Keeping the EB-5 Program Competitive in the Global Marketplace
Recent years have seen an unprecedented wealth distribution paradigm shift worldwide. Individuals benefitting from energy, tech or real estate continue to watch earnings grow, while manufacturing, unskilled, and other jobs made redundant by technology and modernity are on the way out. By way of example, as reported by Andrew Keen in “The Internet is Not the Answer”, Airbnb, a 700-person startup was valued in 2014 at $10 billion, which makes it worth about half as much as the $22 billion Hilton corporation, a worldwide chain with almost 4,000 hotels and 152,000 employees. A related trend reported in a 2013 the Credit Suisse World Wealth Report, found that the top 1% own 46% percent of all global wealth, and the richest 10% own 86 percent of the wealth.
Nowadays, countries are in competition to attract High Net Worth foreign investors, offering immigration/residency and visa programs with requirements ranging from a simple cash influx threshold, starting a job creating business, and/or real estate investment. Turning our attention to cash investment-based residency; Dominica offers citizenship for the equivalent of $100,000, the amount in Austria is $10 million, and the threshold for Malta is €650,000.
Immigrant Investors, such as those pursuing the EB-5 program in the U.S., desire permanent residency for various reasons. Clients from the Middle East, Russia, and China tell me they want a safe, free environment for their children to grow up, and where they can conduct business in a stable environment. Others simply want to get the Green Card to add to a portfolio of passports and visas abroad so that they have guaranteed passage to more corners of the world (although individuals obtaining U.S. residency must actually ‘reside’ in the U.S., or risk abandonment).
Each year, 10,000 EB-5 U.S. Residency Visas (“Green Cards”) are made available to foreign investors seeking residency in the U.S. Implemented in 1990, the program contributes over $2.6 billion to GDP and generated over $346 million in federal tax revenue and supported over 30,000 U.S. jobs between 2010 and 2011.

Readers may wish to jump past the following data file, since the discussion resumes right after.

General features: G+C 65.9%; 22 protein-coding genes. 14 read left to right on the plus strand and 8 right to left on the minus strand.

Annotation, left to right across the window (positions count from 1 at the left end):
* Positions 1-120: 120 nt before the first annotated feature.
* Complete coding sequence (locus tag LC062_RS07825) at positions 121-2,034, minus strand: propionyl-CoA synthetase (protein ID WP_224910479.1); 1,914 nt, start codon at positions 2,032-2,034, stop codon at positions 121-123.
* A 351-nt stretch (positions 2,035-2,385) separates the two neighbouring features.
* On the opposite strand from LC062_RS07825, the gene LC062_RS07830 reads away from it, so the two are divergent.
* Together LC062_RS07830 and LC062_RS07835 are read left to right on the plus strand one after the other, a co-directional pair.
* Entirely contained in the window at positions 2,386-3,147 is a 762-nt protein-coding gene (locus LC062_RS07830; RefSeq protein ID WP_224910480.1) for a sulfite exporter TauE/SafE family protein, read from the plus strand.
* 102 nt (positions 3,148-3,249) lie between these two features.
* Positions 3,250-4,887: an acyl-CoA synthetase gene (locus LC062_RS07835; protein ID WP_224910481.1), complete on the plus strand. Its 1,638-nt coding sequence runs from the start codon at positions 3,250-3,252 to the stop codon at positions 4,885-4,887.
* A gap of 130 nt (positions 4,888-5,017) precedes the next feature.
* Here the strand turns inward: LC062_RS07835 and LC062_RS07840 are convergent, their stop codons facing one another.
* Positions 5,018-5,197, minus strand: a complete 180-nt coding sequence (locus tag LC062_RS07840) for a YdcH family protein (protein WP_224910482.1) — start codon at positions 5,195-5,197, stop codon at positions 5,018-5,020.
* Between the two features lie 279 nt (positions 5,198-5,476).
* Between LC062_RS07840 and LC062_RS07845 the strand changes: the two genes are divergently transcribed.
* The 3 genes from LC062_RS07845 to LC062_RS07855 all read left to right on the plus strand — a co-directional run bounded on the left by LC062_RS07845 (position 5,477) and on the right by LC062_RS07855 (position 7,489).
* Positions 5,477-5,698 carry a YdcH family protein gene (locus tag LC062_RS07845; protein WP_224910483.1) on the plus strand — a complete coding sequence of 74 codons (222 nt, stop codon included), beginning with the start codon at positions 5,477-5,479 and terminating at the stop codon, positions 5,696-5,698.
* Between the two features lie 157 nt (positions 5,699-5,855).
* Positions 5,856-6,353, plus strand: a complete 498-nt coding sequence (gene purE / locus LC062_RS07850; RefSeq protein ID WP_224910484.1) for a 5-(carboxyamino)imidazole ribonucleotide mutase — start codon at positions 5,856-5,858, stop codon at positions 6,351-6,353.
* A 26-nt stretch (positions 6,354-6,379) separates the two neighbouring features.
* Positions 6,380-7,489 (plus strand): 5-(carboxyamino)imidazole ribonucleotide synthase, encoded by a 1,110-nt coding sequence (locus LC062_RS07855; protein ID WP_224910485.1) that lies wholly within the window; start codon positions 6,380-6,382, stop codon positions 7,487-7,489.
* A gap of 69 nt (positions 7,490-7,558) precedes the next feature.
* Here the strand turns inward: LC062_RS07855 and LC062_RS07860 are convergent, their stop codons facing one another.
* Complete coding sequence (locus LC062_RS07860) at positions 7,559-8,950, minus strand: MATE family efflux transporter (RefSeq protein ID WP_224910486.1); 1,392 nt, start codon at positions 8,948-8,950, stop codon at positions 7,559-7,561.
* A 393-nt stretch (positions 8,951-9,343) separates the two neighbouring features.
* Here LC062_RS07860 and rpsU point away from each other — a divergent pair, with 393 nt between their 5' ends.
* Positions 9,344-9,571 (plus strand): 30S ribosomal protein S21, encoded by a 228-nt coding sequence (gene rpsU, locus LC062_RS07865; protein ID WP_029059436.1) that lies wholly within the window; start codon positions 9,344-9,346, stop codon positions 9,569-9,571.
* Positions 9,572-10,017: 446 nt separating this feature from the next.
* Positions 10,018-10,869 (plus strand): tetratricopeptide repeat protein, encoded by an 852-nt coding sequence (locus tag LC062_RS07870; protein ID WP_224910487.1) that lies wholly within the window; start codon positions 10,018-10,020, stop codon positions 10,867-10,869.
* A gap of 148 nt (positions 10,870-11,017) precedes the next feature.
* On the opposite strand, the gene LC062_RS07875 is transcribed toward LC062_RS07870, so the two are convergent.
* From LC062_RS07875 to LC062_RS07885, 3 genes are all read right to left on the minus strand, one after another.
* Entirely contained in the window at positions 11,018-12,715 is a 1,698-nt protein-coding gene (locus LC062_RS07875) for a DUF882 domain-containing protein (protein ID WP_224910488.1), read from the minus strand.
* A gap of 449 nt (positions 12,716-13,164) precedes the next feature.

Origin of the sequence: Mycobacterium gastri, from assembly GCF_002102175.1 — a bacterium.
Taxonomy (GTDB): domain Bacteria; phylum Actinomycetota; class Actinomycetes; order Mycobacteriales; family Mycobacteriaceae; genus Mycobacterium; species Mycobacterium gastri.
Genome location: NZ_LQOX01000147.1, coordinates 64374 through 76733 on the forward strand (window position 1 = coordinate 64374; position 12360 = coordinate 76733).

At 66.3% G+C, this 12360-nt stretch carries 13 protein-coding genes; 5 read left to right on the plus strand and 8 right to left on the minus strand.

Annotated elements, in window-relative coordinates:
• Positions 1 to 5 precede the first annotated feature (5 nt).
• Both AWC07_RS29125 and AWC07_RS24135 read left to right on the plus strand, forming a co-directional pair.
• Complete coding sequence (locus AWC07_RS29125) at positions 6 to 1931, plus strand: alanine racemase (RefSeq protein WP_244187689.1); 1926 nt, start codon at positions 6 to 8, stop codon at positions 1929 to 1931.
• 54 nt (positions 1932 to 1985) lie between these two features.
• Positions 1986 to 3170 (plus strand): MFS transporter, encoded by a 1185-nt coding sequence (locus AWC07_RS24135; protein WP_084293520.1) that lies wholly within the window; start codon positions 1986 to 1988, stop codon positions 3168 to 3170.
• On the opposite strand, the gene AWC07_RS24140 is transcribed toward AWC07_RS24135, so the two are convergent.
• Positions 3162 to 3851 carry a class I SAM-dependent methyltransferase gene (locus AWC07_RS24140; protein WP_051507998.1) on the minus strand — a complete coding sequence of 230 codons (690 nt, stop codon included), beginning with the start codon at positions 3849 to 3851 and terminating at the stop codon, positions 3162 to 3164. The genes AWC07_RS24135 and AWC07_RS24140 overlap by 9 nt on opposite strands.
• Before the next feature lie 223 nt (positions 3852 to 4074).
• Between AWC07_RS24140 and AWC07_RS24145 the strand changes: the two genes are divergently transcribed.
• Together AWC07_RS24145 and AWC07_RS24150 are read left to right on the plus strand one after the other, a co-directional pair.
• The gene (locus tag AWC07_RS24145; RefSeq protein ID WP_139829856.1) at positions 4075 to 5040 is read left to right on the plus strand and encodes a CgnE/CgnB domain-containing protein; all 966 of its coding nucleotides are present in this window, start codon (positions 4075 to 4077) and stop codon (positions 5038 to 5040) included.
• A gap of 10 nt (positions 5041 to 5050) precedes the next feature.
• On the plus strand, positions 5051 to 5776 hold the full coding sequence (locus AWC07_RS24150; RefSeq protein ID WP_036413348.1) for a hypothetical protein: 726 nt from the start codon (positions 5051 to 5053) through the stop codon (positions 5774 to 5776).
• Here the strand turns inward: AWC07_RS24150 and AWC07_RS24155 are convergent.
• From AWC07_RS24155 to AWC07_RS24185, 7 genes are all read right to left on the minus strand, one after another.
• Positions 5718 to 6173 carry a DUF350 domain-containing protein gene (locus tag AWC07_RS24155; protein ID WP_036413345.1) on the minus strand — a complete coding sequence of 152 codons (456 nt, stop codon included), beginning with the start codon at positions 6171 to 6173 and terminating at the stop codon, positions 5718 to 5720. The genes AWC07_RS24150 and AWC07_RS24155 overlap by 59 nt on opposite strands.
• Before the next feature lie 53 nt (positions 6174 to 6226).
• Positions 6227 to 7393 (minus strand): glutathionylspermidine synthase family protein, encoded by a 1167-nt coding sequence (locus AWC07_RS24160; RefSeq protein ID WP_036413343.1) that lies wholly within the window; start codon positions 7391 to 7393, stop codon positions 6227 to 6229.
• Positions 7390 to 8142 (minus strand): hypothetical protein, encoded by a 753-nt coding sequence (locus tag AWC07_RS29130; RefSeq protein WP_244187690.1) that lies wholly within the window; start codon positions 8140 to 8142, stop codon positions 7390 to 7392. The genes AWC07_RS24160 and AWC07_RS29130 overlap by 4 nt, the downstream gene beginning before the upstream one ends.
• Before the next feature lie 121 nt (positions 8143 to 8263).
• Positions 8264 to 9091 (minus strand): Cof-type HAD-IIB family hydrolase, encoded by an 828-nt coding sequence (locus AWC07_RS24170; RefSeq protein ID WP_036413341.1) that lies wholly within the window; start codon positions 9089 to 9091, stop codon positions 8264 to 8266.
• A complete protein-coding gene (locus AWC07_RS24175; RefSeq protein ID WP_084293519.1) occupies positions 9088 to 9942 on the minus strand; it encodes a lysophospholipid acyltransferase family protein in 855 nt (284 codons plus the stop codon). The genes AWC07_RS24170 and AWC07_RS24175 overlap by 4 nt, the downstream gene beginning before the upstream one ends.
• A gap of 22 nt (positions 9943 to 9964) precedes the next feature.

Potential EB-5 investors can qualify by making a $500,000 cash investment in a U.S. government pre-approved investment project (“Regional Center”). Individuals wanting to purchase or start a business can do so if the business will create ten jobs for U.S. workers and is capitalized by at least $1 million ($500,000 if the entity is located in a Targeted Employment Area–an area with an unemployment rate greater than 150% of the national average). A simple investment in real estate (without the job creation) will not meet EB-5 requirements.
Qualifying for the EB-5 program has been criticized by some as too cumbersome. The petitioner packages that our firm submits to USCIS are typically about one foot thick, and the government processing time for the EB-5 petition (Form I-526) is currently between 13-15 months. Investors must place their $1 million or $500,000 at risk without a guarantee of any return on the principal invested. Further, individuals who need flexibility to travel in and out of the U.S. during the 13-15 month period in which the I-526 is pending may be denied a visitor visa based on Section 214(b) immigrant intent. Individuals who travel while their I-526 immigration petition is pending on “ESTA” (the Visa Waiver Program) or a visitor visa also face the risk of additional scrutiny or denial of admission at the Port of Entry based on immigrant intent. Individuals consulting with us about their eligibility for EB-5 immigration are often surprised at the hurdles that they face for wanting to bring an influx of cash and federal tax revenue into the U.S. economy.
Human history is the history of migration, it has always been that way and it remains that way today. Those who are able, will seek to migrate to places that are safer, more stable and provide the highest quality of life. If our immigration policy makers and agencies deem it beneficial to the national welfare to attract high net worth individuals, it is hoped that more reasonable policies are enacted to increase and improve the current system. For one, implementation of a “Premium Process” for Form I-526 Immigrant Investor Petition, as is in effect for many employment-based immigrant and non-immigrant petitions, would be a good start. Under Premium Processing, the USCIS will generally issue a decision in case within 15 calendar days of filing. Allowing priority processing for immigrant investors would allow them the flexibility of being able to migrate/travel freely, as is the norm in today’s global marketplace.
The EB-5 system currently attracts investment amounting to approximately $1.8 billion into the U.S. economy annually. Further immigration reform attracting immigrant investors, entrepreneurs and highly-skilled foreign workers should be a top priority to enhance the U.S., otherwise these individuals will seek to invest their time and money in Australia, France, Malta, New Zealand, or any one of a number of other countries offering investment-based residency programs.